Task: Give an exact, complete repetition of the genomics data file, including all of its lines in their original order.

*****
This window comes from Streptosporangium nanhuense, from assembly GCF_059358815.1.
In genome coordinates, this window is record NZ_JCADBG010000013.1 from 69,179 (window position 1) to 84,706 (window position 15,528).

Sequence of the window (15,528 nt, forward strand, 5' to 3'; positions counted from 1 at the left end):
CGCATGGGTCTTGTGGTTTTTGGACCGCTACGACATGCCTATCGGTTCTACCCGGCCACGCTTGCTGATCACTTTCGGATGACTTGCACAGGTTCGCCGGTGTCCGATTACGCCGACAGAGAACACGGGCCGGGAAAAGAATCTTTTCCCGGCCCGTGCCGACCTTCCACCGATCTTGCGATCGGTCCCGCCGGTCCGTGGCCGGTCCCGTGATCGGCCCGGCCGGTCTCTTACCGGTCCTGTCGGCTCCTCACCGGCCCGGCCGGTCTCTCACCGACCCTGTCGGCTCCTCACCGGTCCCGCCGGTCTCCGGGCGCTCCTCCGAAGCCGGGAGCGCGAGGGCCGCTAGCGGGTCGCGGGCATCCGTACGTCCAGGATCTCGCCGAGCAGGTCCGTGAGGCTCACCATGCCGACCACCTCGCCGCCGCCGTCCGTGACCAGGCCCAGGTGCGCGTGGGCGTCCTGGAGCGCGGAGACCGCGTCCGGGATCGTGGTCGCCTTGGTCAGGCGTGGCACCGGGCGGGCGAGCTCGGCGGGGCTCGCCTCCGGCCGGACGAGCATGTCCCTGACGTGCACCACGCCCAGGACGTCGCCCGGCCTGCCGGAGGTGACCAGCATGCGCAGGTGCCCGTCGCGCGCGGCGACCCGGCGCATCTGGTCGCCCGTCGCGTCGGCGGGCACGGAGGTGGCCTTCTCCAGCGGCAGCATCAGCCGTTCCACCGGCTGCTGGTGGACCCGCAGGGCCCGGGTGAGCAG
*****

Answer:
This window comes from Streptosporangium nanhuense, from assembly GCF_059358815.1.
In genome coordinates, this window is record NZ_JCADBG010000013.1 from 69,179 (window position 1) to 84,706 (window position 15,528).

Sequence of the window (15,528 nt, forward strand, 5' to 3'; positions counted from 1 at the left end):
CGCATGGGTCTTGTGGTTTTTGGACCGCTACGACATGCCTATCGGTTCTACCCGGCCACGCTTGCTGATCACTTTCGGATGACTTGCACAGGTTCGCCGGTGTCCGATTACGCCGACAGAGAACACGGGCCGGGAAAAGAATCTTTTCCCGGCCCGTGCCGACCTTCCACCGATCTTGCGATCGGTCCCGCCGGTCCGTGGCCGGTCCCGTGATCGGCCCGGCCGGTCTCTTACCGGTCCTGTCGGCTCCTCACCGGCCCGGCCGGTCTCTCACCGACCCTGTCGGCTCCTCACCGGTCCCGCCGGTCTCCGGGCGCTCCTCCGAAGCCGGGAGCGCGAGGGCCGCTAGCGGGTCGCGGGCATCCGTACGTCCAGGATCTCGCCGAGCAGGTCCGTGAGGCTCACCATGCCGACCACCTCGCCGCCGCCGTCCGTGACCAGGCCCAGGTGCGCGTGGGCGTCCTGGAGCGCGGAGACCGCGTCCGGGATCGTGGTCGCCTTGGTCAGGCGTGGCACCGGGCGGGCGAGCTCGGCGGGGCTCGCCTCCGGCCGGACGAGCATGTCCCTGACGTGCACCACGCCCAGGACGTCGCCCGGCCTGCCGGAGGTGACCAGCATGCGCAGGTGCCCGTCGCGCGCGGCGACCCGGCGCATCTGGTCGCCCGTCGCGTCGGCGGGCACGGAGGTGGCCTTCTCCAGCGGCAGCATCAGCCGTTCCACCGGCTGCTGGTGGACCCGCAGGGCCCGGGTGAGCAG